9:34am PT by Katherine Schaffstall
Matthew Broderick Plays "Sully" Sullenberger in Jimmy Kimmel's Fake Broadway Production
A number of popular films have taken over the world of Broadway in recent years. In honor of the musical adaptions of films like Mean Girls, Hong Kong and Pretty Woman, Jimmy Kimmel debuted a fake musical based on the story of Flight 1549 on Tuesday's episode of Jimmy Kimmel Live!
Kimmel explained that he and his team created a musical to recount the heroic actions of Captain Chesley "Sully" Sullenberger, who landed a plane on the Hudson River after geese flew into the plane's engine. The story was recounted in the 2016 film Sully.
"We made up a poster and we went to the theater district and asked people on the street to give us a positive review," Kimmel explained to his audience. "You know those commercials where people say how great the play was? Well, we asked them to do that for a play that does not exist."
In the first edition of what Kimmel calls "Fraudway," pedestrians were asked to review a production called Hudson, We Have a Problem. The poster featured a photo of Matthew Broderick and a frantic goose popping out of the sides of a plane.
After the offscreen interviewer told the segment's first interview subject to pretend like he just saw the show, the man responded, "Oh my God. It was fantastic. I can't believe the action. I can't believe the acting. It was out of this world."
A woman then shared that she is familiar with the plane crash. "I actually saw the plane going down the Hudson at the time," she said. "So it was like reliving my history. It was awesome."
"I found the use of the N-word surprising, but tasteful," said another woman. "Sometimes you need to raise issues, so you can discuss them."
The interviewer asked a pedestrian to discuss the scene when Sully tells the goose's wife that he is not coming home. "There was some really shaky moments in there when Sully, Sullivan, had to go talk to the goose's wife and explain to 'em that he had perished and he wasn't gonna make it back to the family," he said. "That was a hard one."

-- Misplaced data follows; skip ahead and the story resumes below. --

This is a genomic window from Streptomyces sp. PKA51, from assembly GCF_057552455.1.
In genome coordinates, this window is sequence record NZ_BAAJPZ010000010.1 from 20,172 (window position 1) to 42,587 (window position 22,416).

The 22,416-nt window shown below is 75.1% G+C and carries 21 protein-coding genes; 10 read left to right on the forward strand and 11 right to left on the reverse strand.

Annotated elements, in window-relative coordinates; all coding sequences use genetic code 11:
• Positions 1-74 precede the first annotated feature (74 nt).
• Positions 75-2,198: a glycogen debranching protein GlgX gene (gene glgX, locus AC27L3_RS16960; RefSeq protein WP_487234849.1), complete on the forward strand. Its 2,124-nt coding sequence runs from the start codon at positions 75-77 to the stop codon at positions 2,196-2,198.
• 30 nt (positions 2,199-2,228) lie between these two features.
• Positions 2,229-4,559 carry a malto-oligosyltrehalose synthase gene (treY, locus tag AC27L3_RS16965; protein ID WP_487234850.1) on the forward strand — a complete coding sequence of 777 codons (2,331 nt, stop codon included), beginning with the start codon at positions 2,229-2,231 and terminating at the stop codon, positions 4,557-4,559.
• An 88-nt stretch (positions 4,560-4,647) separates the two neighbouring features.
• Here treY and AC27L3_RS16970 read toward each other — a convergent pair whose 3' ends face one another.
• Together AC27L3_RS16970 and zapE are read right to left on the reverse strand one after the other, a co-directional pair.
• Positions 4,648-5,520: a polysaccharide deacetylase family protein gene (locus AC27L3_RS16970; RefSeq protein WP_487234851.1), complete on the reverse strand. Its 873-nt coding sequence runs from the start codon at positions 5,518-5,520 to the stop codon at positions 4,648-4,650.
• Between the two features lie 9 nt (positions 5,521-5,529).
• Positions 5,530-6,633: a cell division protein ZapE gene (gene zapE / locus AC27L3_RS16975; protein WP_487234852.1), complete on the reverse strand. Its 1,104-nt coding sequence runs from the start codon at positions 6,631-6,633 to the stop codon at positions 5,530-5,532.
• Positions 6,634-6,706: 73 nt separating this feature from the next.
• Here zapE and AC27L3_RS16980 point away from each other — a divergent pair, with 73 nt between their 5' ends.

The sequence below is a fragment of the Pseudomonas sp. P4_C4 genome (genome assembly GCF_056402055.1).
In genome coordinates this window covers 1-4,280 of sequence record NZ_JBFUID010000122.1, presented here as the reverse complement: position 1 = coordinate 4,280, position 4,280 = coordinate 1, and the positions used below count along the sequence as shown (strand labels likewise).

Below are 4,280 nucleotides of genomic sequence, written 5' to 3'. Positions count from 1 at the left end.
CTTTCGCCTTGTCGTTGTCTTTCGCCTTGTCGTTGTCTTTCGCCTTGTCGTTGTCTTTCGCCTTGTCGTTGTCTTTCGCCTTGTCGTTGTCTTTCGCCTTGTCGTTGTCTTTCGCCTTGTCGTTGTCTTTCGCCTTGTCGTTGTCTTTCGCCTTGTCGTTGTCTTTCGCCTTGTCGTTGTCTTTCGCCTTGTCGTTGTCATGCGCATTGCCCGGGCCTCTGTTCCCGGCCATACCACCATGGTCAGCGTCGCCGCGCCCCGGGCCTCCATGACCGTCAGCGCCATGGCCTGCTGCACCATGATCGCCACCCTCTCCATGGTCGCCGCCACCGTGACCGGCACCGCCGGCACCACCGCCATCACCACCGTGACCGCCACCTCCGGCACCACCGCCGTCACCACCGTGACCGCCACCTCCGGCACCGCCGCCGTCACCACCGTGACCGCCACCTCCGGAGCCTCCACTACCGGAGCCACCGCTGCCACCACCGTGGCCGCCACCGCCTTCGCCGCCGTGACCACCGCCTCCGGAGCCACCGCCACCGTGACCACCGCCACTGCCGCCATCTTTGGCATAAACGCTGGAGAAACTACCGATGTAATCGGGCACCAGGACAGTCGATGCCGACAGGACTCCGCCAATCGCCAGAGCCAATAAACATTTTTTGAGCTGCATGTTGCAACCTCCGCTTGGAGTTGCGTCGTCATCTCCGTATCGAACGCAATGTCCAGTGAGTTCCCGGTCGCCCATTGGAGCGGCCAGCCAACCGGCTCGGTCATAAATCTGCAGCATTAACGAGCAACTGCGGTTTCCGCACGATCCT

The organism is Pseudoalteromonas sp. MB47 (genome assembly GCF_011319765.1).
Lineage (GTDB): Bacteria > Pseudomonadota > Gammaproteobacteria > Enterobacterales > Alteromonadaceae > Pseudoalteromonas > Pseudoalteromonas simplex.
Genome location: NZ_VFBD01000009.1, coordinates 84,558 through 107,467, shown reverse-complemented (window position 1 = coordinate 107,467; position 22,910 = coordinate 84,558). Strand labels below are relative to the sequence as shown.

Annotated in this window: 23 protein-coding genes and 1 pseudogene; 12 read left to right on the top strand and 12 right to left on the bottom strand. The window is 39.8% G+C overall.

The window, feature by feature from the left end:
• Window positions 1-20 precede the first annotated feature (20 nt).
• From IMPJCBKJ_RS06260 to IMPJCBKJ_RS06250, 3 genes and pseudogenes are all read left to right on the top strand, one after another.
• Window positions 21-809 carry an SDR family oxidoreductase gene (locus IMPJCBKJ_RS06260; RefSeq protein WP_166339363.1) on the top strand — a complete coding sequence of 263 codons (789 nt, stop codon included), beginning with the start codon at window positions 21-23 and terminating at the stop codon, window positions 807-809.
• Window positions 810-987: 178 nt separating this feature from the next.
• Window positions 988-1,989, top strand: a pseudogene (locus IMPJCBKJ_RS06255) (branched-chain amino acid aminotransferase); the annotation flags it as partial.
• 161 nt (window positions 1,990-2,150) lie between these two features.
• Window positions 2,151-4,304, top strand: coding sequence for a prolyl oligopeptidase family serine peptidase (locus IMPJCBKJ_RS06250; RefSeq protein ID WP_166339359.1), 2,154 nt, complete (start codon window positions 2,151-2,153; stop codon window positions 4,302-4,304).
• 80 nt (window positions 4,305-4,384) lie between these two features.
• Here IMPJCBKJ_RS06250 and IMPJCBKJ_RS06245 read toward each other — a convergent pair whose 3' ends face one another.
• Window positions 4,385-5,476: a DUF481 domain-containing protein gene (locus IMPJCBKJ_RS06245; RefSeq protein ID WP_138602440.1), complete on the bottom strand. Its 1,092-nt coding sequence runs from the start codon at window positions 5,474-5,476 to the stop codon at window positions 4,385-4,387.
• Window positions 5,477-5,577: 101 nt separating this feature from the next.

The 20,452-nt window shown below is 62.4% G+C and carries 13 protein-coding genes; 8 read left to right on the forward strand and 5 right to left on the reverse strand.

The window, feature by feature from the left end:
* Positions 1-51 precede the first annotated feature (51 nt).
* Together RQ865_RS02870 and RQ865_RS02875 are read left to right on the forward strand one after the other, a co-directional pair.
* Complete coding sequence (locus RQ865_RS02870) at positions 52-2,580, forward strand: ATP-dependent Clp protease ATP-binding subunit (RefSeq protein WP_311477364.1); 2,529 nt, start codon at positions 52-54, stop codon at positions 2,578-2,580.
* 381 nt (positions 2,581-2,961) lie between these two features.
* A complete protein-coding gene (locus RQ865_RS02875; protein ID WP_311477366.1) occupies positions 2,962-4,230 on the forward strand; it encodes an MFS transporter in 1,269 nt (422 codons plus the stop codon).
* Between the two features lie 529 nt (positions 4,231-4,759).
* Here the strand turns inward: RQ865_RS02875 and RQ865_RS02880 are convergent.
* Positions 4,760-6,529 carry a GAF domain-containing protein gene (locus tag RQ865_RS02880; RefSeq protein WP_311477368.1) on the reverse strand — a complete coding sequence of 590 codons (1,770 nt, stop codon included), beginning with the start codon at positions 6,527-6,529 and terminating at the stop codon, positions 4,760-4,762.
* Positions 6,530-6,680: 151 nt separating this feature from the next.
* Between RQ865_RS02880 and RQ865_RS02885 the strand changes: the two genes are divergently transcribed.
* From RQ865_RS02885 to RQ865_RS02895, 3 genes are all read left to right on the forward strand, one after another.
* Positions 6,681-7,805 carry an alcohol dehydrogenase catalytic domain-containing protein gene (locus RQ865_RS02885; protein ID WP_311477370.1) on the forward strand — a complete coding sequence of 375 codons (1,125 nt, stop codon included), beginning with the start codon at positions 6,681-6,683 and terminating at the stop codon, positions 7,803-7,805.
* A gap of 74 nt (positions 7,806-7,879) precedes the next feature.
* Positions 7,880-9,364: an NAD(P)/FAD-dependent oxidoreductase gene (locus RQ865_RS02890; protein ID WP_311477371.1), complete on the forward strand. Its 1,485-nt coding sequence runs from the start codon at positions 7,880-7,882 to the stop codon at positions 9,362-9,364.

Another interview subject reflected on her great seats, which caused the water on the stage to completely soak her and her friends. "We were in the splash zone," she said.
Another pedestrian was seen wearing a yellow poncho that read, "Splash Zone." After he exclaimed, "I was in the splash zone," water was thrown at him. The man was forced to recite the line a number of times due to the water throwers' poor sense of timing.
Felix from the Bronx was the next interview subject. He agreed to put on a number of outfits to appeal to a variety of demographics. He dressed up as a pilot, barista, janitor, welder, beekeeper, party clown, priest, rabbi and a pervert to promote the fake production.
After showing the prerecorded segment, Kimmel revealed that Broderick would perform the opening number from the fake musical.
The performance opened with Broderick sitting at the front of a plane. "Good afternoon. This is your captain, Sully Sullenberger." The mustache-clad actor assured the passengers that they had a smooth flight ahead.
"What a beautiful day for a flight. Not a cloud or a seabird in sight," sang Broderick as two dancers dressed as flight attendants joined him onstage.
As the performers sang about it being a beautiful day for a flight, Broderick stated, "If you look to your right, you'll see the majestic Hudson River. Wave goodbye. You won't be seeing that body of water again for a while."
Six performers dressed as geese then made their way onto the stage. "What a beautiful day for a flight. Not a hawk or an airplane in sight," they sang. "So forget your worries and slap on a grin. We'll never get sucked into a jet engine."
The geese and Sully both state that they plan to fly with their eyes closed, which eventually leads to two geese being sucked into the engine.
"Hudson, we have a problem," the remaining performers on the stage sang in unison.
"Someone get Tom Hanks on the horn. I've got a movie idea," said Broderick as chaos ensued onstage and the performance concluded.